By STEPHEN JACKSON
Matthew Billa, or Matt as many people know him in the South Shore area, is a business owner and executive with a very interesting and inspiring back story. Currently Matt, a resident of Riverview, is co-owner and a working partner with his mom, Joley (nee Reedy) Billa, of Bob Billa’s Plumbing based out of Sun City Center. Pipes and water run in the family as Matt’s grandfather was Robert Reedy who, along with his brother, started Reedy Plumbing back in 1958.
After a life threatening, life-changing accident at birth, Robert and Joley Billa were told by physicians “to institutionalize” their newborn son Matthew.
That was back in 1977. The neurological specialist had a bleak, sad prognosis for little Matt and his family within days of his birth. An accident in the delivery room had resulted in severe, irreversible and massive damage, causing a brain hemorrhage to the back of little Matt’s head. The sad news was that Matt had cerebral palsy, Moebius syndrome, and a mind that would function far below a trainable level. In other words, Matt would be a vegetable, forever damaged and severely handicapped. He would never crawl, walk, talk or leave a wheelchair — or, so they said.
Defying all the experts, the Billas enrolled Matt into the United Cerebral Palsy Clinic in Tampa. Little helpless Matt started a daily routine of therapy: Speech, occupational and physical. Spiritual therapy was also provided on a daily and nightly basis, both from Matt’s parents and from within Matt himself. Instead of lawyering up and suing the hospital and the doctor responsible for Matt’s debilitating injuries, the Billas adopted a motto, which they embraced throughout Matt’s early life and into his adulthood, a motto which eventually led to an amazing, almost miraculous transformation, for Matt as well as his family. That motto, that oration, according to Joley Billa, was and is: “Jesus, I trust in You!”
Without this faith and hope, most parents and child so afflicted would have given up faced with such obstacles and challenges.
The cerebral palsy meant Matt was paralyzed on the right side of his body, making it impossible to drink milk or formula from a baby bottle. His parents had to hold his mouth closed and aim the nipple towards the functioning left side so he could swallow the life-sustaining liquid. His face was also deformed due to the paralysis. Only one side of his face moved when he cried. He could not close or blink one of his eyes. He underwent nine different surgeries to try to correct vision problems.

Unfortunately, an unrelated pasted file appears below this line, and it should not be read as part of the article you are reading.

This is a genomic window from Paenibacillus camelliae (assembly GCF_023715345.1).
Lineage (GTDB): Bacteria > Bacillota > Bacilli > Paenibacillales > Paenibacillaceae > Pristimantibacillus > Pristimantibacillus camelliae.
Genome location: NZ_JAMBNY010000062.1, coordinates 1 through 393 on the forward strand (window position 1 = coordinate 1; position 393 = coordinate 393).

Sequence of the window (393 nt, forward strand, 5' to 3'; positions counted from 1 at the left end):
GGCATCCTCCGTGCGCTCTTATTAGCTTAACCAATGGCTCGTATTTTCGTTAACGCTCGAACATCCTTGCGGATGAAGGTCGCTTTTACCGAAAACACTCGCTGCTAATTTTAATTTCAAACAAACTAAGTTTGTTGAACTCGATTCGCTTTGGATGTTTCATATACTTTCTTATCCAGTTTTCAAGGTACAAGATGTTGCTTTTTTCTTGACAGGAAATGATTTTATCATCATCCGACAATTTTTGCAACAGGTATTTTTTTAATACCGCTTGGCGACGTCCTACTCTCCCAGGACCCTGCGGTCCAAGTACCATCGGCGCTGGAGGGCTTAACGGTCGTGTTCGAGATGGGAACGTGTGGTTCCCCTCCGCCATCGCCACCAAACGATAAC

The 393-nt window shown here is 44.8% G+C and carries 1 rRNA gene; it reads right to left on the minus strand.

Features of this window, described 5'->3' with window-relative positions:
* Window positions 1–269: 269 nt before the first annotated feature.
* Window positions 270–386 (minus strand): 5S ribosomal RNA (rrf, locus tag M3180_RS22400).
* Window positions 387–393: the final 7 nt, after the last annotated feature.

As Matt developed from a baby boy through childhood, it was difficult for him to sit or to stand up. He lacked the coordination of a normal child. He was enrolled in special education at the age of 5 or 6. Then Matt insisted that he wanted to be mainstreamed into a regular classroom. He wanted to ride a bicycle like his brothers. He wanted to learn how to swim. His mother Joley recalls that due to his loss of coordination Matt had to wear a variety of helmets to protect himself from constant mishaps.
“I began to realize that Matt was an extraordinary boy trapped inside a very challenging body,” she says.
The little boy became a teenager, still not ready to let his physical problems overwhelm him. “Imagine my shock,” said his mother, “when Matt, with one blind eye, horrible coordination, and deaf in one ear desired a driver’s license.
“He convinced us and even convinced the Department of Motor Vehicles … and got it eventually.”
Matt dug deep inside of himself, relying on the determination he learned from his father and the emotional support gleaned from his mother.
Unbelievably, he has skied 3,500 feet down snowy Vail Mountain in Colorado. He has received an associate’s degree from junior college. And to top it off, Matt, about 12 years ago, exhibited his reservoir of perseverance by graduating from the University of South Florida with a bachelor’s degree.
It’s easy to see that this guy is an overachiever who has not permitted his different abilities to define him.
Matt typically sees a problem and, instead of saying “the heck with it,” he comes up with a solution. In this case, sticking to his family’s tradition of the plumbing business, the problem homeowners were constantly experiencing with the dysfunctioning of their pullout kitchen faucet in their kitchen sinks.
Matt’s solution: The sink sack.
“The sink sack was about five years in the making,” says Matt now. His challenge was to address the problem that negated the “luxury” of having a pullout kitchen faucet. Through brainstorming and innovation, Matt has developed a significant upgrade to the standard side-spray faucet.
“The concept is simple,” says Matt, referring to his invention or modification. Matt points out that the sink-sack concept prevents the problem of hang-ups when using the flexible, extendable sink faucet.
“The sink sack provides the hose with its own housing beneath the cabinetry by simply hanging on the back of the cabinet beneath the faucet,” explained Matt with all the aplomb of a Thomas Edison exhibiting a light bulb.
Whether it’s his own invention or his solution to a problem, Matt has life experiences that have provided him with the wherewithal to handle the most mundane of life’s challenges when most people would just throw in the towel. Matt, calling on his innermost resources, takes it all in stride because he fully realizes that life is full of struggles, sorrows and — with divine intervention — the negatives can be transformed to success and joy.